I'm reading a great book right now and like only great books can, it has transported me to a place of deeper examination of my life. I just had a nice little nap/dream/thought thinking time and one thing I thought was, I'm proud of myself for the spiritual work that I've done so far in my life. It's nothing to write up in a magazine or anything, but I've examined a lot of feelings and desires and I've given great thought to practice, attachment, rules, religion, love, Love, purpose, and consciousness. I've thought a lot about regret, and about expectation, and about presentness. And I'm really glad. The lady who my parents took me to as an infant so that she could tell them about my soul and my life said that she thought I would be some sort of healer, or guide, or something, but she said it in a way that makes me think she knew I would just like thinking about emotional and spiritual healing. In my own life and in the lives of those I know. As in, not a profession, but a deep and abiding readiness to listen to anyone who also wants to examine these things. I'd like to say that as a teacher I sort of have made it my profession, but honestly, I do a lot more disciplining than I do listening and/or guiding. Every day I come home feeling sorry about that. I am going to try harder to make time for listening to these kids and asking them good questions about their thoughts and their feelings.
Why is it that I feel guilty when I write about me? On one hand, it's indicative of a person who doesn't stop to consider others or actively search out the greater human experience. I could be writing about what other people are going through. On the other hand, what I've been given is me. What we've been given is ourselves. It is through ourselves that we learn what our place in the universe is, what we're supposed to do with all this stuff, how we relate to it all and them all. If an unexamined life isn't worth living, then we should feel more than o.k. about examining our lives. I guess I feel somewhere in between those two hands. Totally comfortable with examining my thoughts, but not exactly guilt-free about writing about them.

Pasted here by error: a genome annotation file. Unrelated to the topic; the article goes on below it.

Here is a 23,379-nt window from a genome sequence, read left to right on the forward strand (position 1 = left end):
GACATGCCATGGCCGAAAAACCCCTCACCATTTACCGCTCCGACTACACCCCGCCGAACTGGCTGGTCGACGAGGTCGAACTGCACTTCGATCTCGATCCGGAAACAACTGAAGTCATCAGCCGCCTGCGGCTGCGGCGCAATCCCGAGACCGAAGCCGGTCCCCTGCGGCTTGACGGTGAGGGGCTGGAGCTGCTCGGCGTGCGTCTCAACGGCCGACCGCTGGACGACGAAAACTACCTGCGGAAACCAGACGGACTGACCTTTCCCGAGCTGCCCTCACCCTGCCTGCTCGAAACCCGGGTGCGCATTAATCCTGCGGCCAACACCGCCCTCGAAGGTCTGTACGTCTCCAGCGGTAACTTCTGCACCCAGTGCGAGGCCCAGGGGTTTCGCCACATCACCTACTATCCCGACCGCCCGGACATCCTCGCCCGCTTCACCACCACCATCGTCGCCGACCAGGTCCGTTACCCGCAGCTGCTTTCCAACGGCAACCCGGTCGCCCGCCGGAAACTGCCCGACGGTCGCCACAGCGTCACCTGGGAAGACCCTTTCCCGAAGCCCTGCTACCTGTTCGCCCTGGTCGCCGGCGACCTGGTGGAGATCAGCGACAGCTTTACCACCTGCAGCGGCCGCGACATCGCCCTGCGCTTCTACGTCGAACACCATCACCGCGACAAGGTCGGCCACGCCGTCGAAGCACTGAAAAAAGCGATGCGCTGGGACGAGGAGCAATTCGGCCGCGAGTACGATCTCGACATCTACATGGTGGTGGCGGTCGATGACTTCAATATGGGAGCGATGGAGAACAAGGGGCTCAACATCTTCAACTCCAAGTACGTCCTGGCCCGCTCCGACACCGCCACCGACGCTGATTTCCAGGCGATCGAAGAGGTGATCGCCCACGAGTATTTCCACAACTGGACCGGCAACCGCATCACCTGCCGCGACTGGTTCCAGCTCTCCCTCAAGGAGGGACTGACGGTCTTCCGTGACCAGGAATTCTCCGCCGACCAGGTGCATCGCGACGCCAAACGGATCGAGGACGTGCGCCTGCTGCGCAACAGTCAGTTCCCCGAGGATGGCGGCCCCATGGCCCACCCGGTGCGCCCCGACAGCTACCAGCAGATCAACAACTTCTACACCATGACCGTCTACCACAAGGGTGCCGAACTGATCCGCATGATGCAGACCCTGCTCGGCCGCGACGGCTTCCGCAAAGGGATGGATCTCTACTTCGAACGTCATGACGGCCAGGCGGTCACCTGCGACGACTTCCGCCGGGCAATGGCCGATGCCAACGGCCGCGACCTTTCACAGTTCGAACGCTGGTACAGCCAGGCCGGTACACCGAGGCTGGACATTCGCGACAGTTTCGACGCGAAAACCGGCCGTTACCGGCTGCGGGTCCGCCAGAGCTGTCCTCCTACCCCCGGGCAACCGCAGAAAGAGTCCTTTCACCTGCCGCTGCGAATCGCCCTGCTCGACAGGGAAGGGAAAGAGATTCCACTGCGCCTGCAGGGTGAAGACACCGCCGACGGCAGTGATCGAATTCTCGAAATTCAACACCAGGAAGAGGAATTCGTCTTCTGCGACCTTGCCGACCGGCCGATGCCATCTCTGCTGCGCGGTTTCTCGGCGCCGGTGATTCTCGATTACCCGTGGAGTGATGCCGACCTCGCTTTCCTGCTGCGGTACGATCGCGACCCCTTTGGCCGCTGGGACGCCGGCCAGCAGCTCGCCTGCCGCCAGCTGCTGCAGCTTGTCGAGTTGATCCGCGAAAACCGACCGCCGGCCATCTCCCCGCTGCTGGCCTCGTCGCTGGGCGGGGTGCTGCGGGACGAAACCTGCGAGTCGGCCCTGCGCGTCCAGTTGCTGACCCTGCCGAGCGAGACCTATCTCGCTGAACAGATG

One thing I thought about during my dream nap was: how do we reconcile the knowledge that all things are fleeting? I look across the living room at this person that I love, knowing that the nature of loving him means I will lose him, some day, and that it's silly to worry about when or how, because attachment yada yada. Does that make love less important? Or even more important? Consequently, when I'm in the middle of a bout of unhappiness, and feeling lonely (I'm going to conjure up a certain time period here, let's say Fall of 2003, or 1995 in its entirety) it's just as important to remember that this is fleeting, too, that it's all just for now, whether it's good or bad that we're talking about. Oh, wait, I think I've blogged this before. [checking...] here it is.